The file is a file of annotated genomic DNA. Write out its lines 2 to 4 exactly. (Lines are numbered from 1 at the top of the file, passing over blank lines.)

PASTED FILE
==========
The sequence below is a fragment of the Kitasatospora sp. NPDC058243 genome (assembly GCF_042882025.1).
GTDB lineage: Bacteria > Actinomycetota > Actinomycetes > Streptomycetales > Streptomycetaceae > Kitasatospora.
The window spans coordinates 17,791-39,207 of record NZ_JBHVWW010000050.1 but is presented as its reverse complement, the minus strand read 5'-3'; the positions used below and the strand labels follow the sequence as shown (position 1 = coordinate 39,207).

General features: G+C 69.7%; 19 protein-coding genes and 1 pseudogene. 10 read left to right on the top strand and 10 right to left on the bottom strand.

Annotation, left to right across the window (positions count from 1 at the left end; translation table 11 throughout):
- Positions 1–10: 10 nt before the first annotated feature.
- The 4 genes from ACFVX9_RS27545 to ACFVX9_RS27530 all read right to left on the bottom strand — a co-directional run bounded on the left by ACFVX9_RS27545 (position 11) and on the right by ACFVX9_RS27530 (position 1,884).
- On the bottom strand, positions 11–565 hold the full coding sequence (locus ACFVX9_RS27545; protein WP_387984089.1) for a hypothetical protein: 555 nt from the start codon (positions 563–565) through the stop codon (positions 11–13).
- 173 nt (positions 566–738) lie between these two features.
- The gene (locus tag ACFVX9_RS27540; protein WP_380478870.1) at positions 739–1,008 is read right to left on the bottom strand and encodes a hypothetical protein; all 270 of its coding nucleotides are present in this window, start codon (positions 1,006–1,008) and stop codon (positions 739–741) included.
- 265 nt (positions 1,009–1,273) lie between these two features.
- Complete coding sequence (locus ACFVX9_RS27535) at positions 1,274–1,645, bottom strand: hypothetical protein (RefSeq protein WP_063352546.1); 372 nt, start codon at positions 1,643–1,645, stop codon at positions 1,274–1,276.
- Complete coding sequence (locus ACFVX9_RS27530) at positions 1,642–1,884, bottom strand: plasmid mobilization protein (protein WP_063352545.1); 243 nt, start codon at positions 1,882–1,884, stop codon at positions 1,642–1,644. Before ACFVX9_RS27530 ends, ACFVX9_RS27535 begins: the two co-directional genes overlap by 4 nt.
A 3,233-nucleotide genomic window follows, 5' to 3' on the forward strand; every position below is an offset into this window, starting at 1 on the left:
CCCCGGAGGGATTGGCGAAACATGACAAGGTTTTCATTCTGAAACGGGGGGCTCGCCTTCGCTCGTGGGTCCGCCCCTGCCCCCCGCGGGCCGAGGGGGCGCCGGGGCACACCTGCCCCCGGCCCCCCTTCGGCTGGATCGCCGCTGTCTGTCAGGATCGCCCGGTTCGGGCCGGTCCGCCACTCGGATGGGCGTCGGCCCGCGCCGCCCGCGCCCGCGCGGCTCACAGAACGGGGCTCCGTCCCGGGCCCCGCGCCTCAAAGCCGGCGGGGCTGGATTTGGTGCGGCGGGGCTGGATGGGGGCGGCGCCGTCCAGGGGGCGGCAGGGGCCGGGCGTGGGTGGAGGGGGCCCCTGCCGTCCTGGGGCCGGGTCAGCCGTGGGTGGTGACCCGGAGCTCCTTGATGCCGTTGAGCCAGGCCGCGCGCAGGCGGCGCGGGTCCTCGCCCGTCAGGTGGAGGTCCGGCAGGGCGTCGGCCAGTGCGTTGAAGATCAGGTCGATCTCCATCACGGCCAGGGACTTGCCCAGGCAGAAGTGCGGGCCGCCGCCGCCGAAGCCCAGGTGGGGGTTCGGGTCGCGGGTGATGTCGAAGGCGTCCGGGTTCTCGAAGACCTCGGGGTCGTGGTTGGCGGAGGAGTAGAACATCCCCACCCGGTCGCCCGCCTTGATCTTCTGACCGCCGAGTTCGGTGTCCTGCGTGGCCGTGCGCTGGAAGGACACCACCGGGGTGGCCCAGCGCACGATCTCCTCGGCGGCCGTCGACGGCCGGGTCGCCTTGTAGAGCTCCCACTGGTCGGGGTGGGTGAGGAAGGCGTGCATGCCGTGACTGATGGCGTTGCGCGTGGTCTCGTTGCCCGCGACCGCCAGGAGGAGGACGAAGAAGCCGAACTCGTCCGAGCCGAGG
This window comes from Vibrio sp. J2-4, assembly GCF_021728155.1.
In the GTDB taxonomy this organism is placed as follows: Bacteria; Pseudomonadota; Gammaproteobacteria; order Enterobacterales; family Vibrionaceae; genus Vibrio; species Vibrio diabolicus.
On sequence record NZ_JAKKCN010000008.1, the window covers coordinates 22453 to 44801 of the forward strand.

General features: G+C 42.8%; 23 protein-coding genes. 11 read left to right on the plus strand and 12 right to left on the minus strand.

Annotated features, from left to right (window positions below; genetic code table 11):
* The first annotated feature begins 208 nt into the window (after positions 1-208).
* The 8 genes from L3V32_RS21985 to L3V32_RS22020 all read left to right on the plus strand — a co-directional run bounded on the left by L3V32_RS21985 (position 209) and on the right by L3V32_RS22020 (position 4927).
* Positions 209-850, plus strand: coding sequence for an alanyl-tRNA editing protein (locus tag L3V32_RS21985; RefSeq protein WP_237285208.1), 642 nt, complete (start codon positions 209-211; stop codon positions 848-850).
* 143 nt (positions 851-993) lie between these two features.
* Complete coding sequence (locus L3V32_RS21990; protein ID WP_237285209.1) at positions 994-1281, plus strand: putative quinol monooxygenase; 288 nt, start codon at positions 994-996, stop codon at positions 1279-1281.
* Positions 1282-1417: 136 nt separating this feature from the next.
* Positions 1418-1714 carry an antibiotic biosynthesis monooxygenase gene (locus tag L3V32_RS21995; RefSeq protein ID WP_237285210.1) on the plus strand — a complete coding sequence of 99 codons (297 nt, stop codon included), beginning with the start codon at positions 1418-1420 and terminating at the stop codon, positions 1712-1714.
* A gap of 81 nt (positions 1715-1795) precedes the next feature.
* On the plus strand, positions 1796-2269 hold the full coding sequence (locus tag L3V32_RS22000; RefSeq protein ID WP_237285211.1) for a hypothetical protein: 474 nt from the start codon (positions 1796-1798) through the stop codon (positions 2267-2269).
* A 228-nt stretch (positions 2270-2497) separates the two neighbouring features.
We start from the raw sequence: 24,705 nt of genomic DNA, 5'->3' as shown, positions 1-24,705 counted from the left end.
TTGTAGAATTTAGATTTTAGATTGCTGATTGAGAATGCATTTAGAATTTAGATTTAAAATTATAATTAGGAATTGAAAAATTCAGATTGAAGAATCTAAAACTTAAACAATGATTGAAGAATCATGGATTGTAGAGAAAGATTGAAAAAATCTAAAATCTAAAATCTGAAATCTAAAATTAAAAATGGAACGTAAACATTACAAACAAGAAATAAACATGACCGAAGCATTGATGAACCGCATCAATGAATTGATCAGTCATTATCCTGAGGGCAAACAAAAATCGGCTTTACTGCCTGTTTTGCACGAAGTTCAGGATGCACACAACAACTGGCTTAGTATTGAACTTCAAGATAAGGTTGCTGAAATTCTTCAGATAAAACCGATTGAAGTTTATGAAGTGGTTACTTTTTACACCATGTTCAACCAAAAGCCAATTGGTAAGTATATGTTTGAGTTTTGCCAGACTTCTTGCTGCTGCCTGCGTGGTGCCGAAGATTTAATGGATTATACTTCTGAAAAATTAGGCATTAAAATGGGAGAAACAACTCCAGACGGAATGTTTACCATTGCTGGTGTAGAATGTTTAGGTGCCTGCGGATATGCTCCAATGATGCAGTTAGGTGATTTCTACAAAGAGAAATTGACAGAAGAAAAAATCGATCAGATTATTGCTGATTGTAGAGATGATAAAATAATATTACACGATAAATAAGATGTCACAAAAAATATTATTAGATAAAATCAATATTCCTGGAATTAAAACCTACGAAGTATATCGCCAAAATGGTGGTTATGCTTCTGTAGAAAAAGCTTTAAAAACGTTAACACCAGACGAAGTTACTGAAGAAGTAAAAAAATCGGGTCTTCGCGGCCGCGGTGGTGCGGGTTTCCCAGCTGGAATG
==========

GTDB lineage: Bacteria > Actinomycetota > Actinomycetes > Streptomycetales > Streptomycetaceae > Kitasatospora.
The window spans coordinates 17,791-39,207 of record NZ_JBHVWW010000050.1 but is presented as its reverse complement, the minus strand read 5'-3'; the positions used below and the strand labels follow the sequence as shown (position 1 = coordinate 39,207).

General features: G+C 69.7%; 19 protein-coding genes and 1 pseudogene. 10 read left to right on the top strand and 10 right to left on the bottom strand.